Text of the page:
"You have to eat to cook. You can't be a good cook and be a noneater. I think eating is the secret to good cooking." Julia Child
Although I say it myself we did have a pretty tasty meal with the family on Easter Saturday. One of my granddaughters who actually loves cooking told me I should teach Food Tech - that's what they call cooking at her high school. I think she was just being nice but it obviously left me feeling just a little bit chuffed. I was also told by lots of them how good it all was. But honestly - any one of them could have done it. Well maybe not all of it at once. I guess that took a bit of enthusiasm, that they may lack, pre-planning and pre-cooking and dancing in the kitchen as it were, and even then I certainly did not get it all right. I spent far too much time in the kitchen on the day. Plus you also need the desire to do it for that kind of thing (cooking for a crowd) - let's not forget that. Nevertheless each of the individual dishes could have been cooked by any of them. I suppose all my life people have told me that I'm a good cook, and indeed I do love to cook, - as my co-mother-in-law said - 'it's my happy place'. But honestly I have never understood anyone who says they can't cook. Moreover, as I said, the other day, I also think the praise is undeserved because most of it was just down to reading a recipe. So today I thought I would look at some of the reasons why anyone can cook.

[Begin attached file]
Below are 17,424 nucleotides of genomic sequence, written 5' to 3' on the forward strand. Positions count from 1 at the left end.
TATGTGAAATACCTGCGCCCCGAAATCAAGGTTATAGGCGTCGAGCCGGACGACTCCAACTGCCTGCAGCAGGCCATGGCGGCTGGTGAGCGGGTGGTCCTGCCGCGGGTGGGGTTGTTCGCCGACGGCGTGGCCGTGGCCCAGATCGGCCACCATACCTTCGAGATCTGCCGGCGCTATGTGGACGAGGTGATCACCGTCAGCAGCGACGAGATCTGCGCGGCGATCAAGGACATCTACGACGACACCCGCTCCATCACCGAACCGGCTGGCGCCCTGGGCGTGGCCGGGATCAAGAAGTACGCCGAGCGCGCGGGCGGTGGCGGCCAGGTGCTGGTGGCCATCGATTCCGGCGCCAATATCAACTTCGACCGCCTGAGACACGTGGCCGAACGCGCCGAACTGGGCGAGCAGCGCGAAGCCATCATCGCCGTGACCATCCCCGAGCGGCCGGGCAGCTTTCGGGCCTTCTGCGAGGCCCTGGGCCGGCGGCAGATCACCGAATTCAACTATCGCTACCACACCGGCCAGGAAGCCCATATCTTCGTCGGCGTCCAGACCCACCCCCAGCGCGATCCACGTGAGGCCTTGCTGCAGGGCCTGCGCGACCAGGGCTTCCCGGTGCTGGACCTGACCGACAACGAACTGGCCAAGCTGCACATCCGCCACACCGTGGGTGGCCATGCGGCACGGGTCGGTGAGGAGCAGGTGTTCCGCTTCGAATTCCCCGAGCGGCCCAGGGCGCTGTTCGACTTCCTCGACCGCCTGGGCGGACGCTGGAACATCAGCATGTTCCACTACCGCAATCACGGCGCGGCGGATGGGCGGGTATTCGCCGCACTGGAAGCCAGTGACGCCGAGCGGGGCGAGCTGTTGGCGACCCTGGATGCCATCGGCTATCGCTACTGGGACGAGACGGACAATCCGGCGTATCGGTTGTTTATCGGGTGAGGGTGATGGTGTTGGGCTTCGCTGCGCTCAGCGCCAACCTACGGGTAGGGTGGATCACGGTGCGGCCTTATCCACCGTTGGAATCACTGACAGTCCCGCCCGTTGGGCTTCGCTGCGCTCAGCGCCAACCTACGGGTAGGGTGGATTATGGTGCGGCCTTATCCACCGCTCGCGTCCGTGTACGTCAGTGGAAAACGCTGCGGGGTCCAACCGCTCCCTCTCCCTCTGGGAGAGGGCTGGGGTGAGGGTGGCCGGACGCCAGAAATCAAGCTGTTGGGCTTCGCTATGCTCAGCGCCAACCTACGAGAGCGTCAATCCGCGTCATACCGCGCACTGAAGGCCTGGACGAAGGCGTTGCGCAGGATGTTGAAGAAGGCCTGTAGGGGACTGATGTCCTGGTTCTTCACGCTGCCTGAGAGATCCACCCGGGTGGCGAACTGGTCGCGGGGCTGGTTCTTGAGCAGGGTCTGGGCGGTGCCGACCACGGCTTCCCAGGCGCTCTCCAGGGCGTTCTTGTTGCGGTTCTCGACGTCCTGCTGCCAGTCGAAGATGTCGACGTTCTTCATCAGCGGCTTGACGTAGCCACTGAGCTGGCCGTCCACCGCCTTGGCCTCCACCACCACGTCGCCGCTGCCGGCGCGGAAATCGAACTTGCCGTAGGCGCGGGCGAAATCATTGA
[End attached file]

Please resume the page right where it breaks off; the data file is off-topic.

I suppose the primary thing is that you should want to cook. So I also understand that indeed this could be the main thing against being a good cook. Well any kind of cook really.
"The secret of good cooking is, first, having a love of it." James Beard
And you really can't start too young. Cooking is super fun and it doesn't have to be just cooking cookies either. Kids generally love it and I have to confess I was not a good teacher here. I was not good with the ineptitude and the mess and the slowness, so I would dive in and do it myself. I castigate myself on this from time to time. Fortunately my children and their partners have been much better at this than I - and those Zoom cooking classes during lockdown were also good.
Even as adults though, cooking can be fun. And rewarding. If you cook something that people eat with pleasure then you have done something amazing. Amazing but it doesn't have to be difficult. I love this picture of Julia Child, who is obviously having the time of her life and also the quote that goes with it:
"The best way to execute French cooking is to get good and loaded and whack the hell out of a chicken.”
I know I've used it before and the point about bashing the chicken for me is probably not the same as for Julia Child. And incidentally, when do you bash a chicken? Maybe when you are making some kind of escalope of chicken? But that's beside the point. We all love bashing things - and bashing food is harmless and tension releasing. And yes, fun.
Also incidentally I came across this other quote from Whistler - the 19th century artist - talking about employing cooks, which adds to the need to actually like eating. He thinks you need to like drinking too:
"I always ask at once, 'Do you drink?' and if she says 'No,' I bow politely and say I am sorry but I fear she will not suit. All good cooks drink." James Whistler
Which is a statement with a small grain of truth in it, but probably a bit of a generalisation, and also a bit discriminatory. I don't think it's a generalisation to say that you can't be a good cook if you don't want to cook though. Well not unless you can persuade said person that cooking can actually be satisfying, creative and fun.